ACT 4: the Threes Witches on the Heath: “Here is DIS” (the City in Hell leading to Circle 9)

   Opening Lines:

Macbeth, 1623, 4.1., facs., JPEGFig. 1

Macbeth, 4.1., the Three Witches on the heath, modern fontFig. 2

   The opening lines of Act 4 appear totally innocuous at first glance. However, the carefully designed plaintext has the following features I believe are not random, but are the result of artful craftmanship:

   Keep in mind we are on the heath (Hell) for the second meeting of the three witches. Numbers play a major role in this, the construction of one of the finest plaintexts in any play in the Shakespeare canon:

   The repetition of three “3”s, “6”s, “9”s, and “17”s (including the introductory stage directions). The “3”s: (1) “Enter the 3 Witches”; “thrice”; “thrice”; (2) This is followed by 3 lines of dialogue spoken by 3 characters (the three Witches); (3) the Verse number of Revelation 17, Verse 3; The “6”s: (4) each Witch speaks a single sentence apiece, with a word sum of 6. Thus, we have 3 sixes: “666”, a triplet number mentioned only once in the Bible, as the number of the Beast (Lucifer). The Bible Edward de Vere is reputed to have used was the Geneva Bible. The passages he would have read would have been (5): (The “17”s):

Revelation 13, Verse 17:

“And that no man might buy or sell, saue hee that had the marke, or the name of the beast, or the number of his name.”

Name” = 17th word in Verse 17

   (6) The “9”s: “name” to “name” = 9 words). The relevance of “9” in the context of the opening lines is that the entire geography of the three Witches dialogue is actually that of being on the heath (Hell) (the City of Dis in Circle 9 of Dante’s Inferno (Hell).   

Verse 18: (1+8=9

“Here is wisdome. Let him that hath wit, count the number of the beast: for it is the number of a man, and his number is sixe hundreth threescore and sixe.”

   Thus, we have:  (“666” = 18.  1+8=9) (number (6 letters) used 3 times, total=18(1+8=9); ie.,Circle of Hell, and specifically the number given in the Bible as the number of “the beast”.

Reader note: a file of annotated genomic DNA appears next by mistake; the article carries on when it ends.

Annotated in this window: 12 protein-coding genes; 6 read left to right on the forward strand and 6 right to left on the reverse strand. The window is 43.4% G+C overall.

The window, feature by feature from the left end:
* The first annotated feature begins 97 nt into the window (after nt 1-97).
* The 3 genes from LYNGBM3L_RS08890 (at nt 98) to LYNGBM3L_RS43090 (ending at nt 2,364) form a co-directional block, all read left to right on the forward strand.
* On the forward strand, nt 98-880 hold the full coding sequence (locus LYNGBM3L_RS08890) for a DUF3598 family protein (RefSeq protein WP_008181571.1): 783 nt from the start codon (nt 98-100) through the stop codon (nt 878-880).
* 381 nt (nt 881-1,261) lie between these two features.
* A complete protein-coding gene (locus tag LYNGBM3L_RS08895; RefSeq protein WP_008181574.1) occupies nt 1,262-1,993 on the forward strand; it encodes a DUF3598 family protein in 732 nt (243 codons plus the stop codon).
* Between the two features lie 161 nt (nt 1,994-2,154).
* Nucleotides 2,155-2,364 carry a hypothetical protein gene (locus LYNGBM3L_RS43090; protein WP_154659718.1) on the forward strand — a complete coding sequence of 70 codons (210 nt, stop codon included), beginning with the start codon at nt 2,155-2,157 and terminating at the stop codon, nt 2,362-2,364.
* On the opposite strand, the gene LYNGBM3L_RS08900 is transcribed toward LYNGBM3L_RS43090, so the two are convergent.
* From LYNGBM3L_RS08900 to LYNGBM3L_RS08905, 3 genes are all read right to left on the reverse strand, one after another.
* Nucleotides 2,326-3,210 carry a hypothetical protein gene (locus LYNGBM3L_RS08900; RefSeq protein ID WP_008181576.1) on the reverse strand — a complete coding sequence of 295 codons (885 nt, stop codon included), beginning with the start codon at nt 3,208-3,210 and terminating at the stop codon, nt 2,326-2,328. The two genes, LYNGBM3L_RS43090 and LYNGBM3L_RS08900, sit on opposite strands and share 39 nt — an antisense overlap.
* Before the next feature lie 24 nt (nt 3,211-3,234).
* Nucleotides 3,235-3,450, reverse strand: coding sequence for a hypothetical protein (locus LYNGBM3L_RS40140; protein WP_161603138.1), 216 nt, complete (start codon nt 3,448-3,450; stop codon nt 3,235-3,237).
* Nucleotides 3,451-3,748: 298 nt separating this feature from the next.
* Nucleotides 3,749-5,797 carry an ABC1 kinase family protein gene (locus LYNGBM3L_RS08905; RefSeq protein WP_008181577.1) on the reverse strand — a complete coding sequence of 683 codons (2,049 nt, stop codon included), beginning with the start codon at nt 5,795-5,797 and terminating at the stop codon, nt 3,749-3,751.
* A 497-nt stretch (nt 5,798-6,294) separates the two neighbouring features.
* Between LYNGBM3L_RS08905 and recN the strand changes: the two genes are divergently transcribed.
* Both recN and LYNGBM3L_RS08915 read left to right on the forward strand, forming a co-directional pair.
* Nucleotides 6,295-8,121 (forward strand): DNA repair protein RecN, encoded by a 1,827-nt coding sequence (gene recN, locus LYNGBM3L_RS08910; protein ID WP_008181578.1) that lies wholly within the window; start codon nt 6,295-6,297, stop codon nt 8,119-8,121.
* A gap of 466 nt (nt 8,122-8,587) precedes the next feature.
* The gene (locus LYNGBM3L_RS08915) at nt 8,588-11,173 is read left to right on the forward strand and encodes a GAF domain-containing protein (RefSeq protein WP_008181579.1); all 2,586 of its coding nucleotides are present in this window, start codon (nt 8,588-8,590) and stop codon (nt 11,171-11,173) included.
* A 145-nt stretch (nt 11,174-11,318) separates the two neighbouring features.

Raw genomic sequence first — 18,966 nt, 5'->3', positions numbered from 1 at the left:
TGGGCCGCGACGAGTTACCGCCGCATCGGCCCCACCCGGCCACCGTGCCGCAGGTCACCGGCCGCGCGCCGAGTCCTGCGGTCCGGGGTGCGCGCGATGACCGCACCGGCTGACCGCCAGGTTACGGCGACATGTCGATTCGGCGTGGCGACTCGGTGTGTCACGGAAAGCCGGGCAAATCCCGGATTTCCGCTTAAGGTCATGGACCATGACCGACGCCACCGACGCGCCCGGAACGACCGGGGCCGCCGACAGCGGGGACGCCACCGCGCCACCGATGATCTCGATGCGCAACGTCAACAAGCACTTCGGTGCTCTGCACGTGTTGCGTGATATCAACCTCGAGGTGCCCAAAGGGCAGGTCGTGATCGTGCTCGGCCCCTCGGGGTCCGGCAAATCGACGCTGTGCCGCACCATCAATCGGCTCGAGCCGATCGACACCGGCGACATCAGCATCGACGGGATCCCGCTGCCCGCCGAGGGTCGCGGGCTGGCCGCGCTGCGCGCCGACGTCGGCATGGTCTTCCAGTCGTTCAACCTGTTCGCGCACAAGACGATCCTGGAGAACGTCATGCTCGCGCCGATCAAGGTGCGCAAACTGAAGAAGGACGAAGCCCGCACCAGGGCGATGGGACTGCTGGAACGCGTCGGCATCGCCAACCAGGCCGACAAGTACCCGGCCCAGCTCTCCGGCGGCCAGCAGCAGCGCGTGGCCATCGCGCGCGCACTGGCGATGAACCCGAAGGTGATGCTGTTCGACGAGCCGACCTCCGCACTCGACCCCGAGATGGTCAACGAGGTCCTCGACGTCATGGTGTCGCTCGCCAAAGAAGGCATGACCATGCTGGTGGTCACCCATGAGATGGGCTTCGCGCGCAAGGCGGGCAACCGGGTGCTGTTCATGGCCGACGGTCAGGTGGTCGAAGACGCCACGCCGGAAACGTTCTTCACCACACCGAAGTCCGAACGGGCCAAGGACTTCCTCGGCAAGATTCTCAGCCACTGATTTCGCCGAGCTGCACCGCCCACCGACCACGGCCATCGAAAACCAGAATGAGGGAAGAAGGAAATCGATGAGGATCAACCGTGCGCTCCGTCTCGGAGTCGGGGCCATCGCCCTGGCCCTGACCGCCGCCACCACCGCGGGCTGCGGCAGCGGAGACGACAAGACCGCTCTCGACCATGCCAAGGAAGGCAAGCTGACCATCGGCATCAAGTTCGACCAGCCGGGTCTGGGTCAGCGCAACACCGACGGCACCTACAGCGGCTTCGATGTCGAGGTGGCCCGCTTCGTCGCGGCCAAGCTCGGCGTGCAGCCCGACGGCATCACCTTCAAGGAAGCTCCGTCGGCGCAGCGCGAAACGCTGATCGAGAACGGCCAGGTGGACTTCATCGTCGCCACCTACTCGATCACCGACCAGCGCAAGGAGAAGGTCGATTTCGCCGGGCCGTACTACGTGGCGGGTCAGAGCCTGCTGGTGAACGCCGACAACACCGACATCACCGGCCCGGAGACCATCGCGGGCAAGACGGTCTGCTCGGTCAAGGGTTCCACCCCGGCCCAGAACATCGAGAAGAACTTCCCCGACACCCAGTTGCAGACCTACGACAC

Revelation 17, Verse 3: a description of “the beast”, ie., Lucifer:

“So he caried me away into the wildernesse in the Spirit, and I sawe a woman sit vpon a skarlet coloured beast, full of names of blasphemie, which had seuen [7] heads, and tenne [ten/10] hornes.”  (10 + 7 = 17)

   Note also that from “I” to “seven” in Verse 3 is 17 words, and can thus be read:  I, 17”, ie., “I, Edward Vere, the 17th Earl of Oxforde“–his “name“.  “Edward Vere (10 letters), and Oxforde (7 letters) = 17 letters. 

   The question becomes, then:  Is the above structure of the opening lines of Act 4, Scene 1, astonishing

Coincidence or deliberate design?

________________________________________________

Giovanni Stradano (1523 – 1605), Flemish artist Dante’s Inferno (Hell): The City of Dis and Lower Hell (Circles 6 – 9). At the bottom of Stradano’s illustration is the frozen lake (“ness”, Scottish for “lake”), at the center of which is Lucifer, the emperor of Hell:

Stradano, Dis to Circle 9Fig. 3:  Color enhanced from original.

Crater Honeycomb Jpeg                          Fig. 4:  Ferris©2009:  “The Frozen Lake of Lower Hell”

Macbeth, 4.1., The Three Witches, DIS HERE.Fig. 5

   In Dante’s description of Hell, the city of Dis contains the sixth through the ninth circles. The description of Dis could be that of Macbeth’s castle in that its architectural features includes gates (the Porter’s Scene in Act 2, Scene 3?), towers, walls, bridges and moats. The inhabitants include: the heretics, murderers, suicides, blasphemers, the fraudulent, seducers, hypocrites and liars. Progress through rings 6 through 8 lead to the Ninth Circle, the most terrifying of the rings of Hell. At the center of the frozen river, Cocytus, in a frozen lake (a “ness”, Scottish for “lake”), is Lucifer, emperor of Hell, a giant monster with three faces. Dante is led by his guide, Virgil, up to exit Lower Hell to begin their journey to Purgatory. At the top of Purgatory is the River Lethe, the river of forgetfulness (amnesia) into which Dante is dipped, where he can begin to purge his soul of sins committed in life.

 

 

VI. I. MMXV    

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